Advocates Push for Better Mental-Health Care for Asian New Yorkers
The case last month of an allegedly mentally-ill Asian woman charged with stabbing several people has highlighted what advocates say is a troubling insufficiency in mental health care services for New York City’s growing Asian population.
The system is hampered by a shortage of culturally fluent providers, wait times that can stretch to weeks and a lack of adequate governmental funding, the advocates say.
The city’s ThriveNYC program—a focus of Chirlane McCray, the wife of New York City Mayor Bill de Blasio—is important in raising awareness but lacks programs that meet the unique cultural needs of Asian New Yorkers, advocates say. The city’s crisis helpline isn’t something many Asian New Yorkers would use, Ms. Yoo said.
“Nobody is offering any solutions,” said Ms. Yoo. “Very little investment in our community is being made.”
The recent case of Yu Fen Wang, the nursery caregiver who is accused of stabbing several infants and two adults at a Flushing birth center last month, has underscored what advocates say is a lack of services, according to Ms. Yoo.
An attorney for Ms. Wang, Jean Wang, says that her client has suffered from mental illness for some time and had previously attempted suicide. A doctor saw her for what she described as insomnia, the attorney said, but “no one told her she had a mental illness and treated her for that.”
“There was a lot of overlooking of this by her doctor,” said Ms. Wang, the attorney.
Asian New Yorkers make up about 14% of the city’s population. Unlike other ethnic groups, suicide is a leading cause of death among Asians and Pacific Islanders, according to the most recent data from the New York City Department of Health and Mental Hygiene. Asian New Yorkers also have the highest rates of poverty, and about half have limited English proficiency, city data shows.
Advocates and mental-health providers said numerous barriers hamper Asian New Yorkers from receiving care, first among them cultural stigmas surrounding mental illness, which many see as a Western concept.
Preventative care for mental health is a practically unknown concept in the community, providers say. Those who seek care often don’t want family members to know because “it’s looked upon as being shameful to the family,” according to Joy Luangphaxay, assistant executive director of behavioral health services at Hamilton-Madison House in Manhattan, a social-services organization.
“People tend not to reach out until it’s a last resort,” she said.
Mental-health providers say they often treat people who don’t have insurance or those who are unable to pay even the minimum on a sliding-fee scale. Translators aren’t practical to use—or even helpful—in a clinical setting, providers say.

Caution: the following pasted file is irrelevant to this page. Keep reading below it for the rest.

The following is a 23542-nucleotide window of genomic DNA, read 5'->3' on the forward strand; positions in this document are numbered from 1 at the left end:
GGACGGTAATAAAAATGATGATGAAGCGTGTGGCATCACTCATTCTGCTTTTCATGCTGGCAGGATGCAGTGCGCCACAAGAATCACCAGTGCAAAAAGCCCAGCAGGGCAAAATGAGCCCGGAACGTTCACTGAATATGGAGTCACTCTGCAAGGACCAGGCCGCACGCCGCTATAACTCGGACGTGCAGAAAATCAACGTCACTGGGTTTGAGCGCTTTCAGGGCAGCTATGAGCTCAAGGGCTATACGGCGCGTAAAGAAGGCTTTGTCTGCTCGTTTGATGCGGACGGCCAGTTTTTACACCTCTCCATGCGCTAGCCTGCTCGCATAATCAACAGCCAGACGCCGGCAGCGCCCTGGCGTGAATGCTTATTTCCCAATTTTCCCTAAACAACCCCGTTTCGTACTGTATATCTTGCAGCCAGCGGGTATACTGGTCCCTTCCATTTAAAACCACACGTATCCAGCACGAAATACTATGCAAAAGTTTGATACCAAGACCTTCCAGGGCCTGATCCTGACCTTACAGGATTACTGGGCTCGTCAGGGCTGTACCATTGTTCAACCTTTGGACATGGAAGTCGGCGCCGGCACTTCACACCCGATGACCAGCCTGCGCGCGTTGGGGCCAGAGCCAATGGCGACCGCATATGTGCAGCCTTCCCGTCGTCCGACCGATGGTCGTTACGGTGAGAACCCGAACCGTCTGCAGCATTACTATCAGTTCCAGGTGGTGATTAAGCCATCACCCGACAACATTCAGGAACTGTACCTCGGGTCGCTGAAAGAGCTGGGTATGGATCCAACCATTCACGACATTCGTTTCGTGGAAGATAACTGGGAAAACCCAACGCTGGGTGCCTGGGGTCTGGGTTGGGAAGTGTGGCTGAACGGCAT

Further, there is no pipeline of people entering the profession who are linguistically and culturally competent. There is a lack of specialists in the field who can treat people with substance abuse and gambling addictions, and those who identify as LGBTQ, according to providers.
The city’s ThriveNYC program has worked closely with the Korean, Chinese and Bengali community, among others, to host training sessions in mental-health first aid, said Ms. McCray, who added that, on the whole, providers don’t have enough resources.
“We don’t have what we need to have, but there are resources to help people deal with the immediate challenges,” Ms. McCray said of people needing acute care.
A spokeswoman for Ms. McCray said ThriveNYC was recruiting more native speakers and has trained more than 1,000 people in mental-health first aid in Mandarin, with at least six other training sessions scheduled around the city by year-end.
About 20% of the clinicians in the ThriveNYC mental-health service corps, which places clinicians in practices around the city, identify as Asian and speak an Asian language, said Gary Belkin, the city’s executive deputy commissioner for mental health.
Joanne Park, clinical director of a mental-health clinic in Flushing, Queens, operated by Korean Community Services of Metropolitan New York, said she has enough clients on waiting lists that she has had to put a halt on further outreach.
“I can only give my clinicians so many caseloads without them burning out,” she said.
Oct 25, 2018
The Wall Street Journal
By Melanie Grace West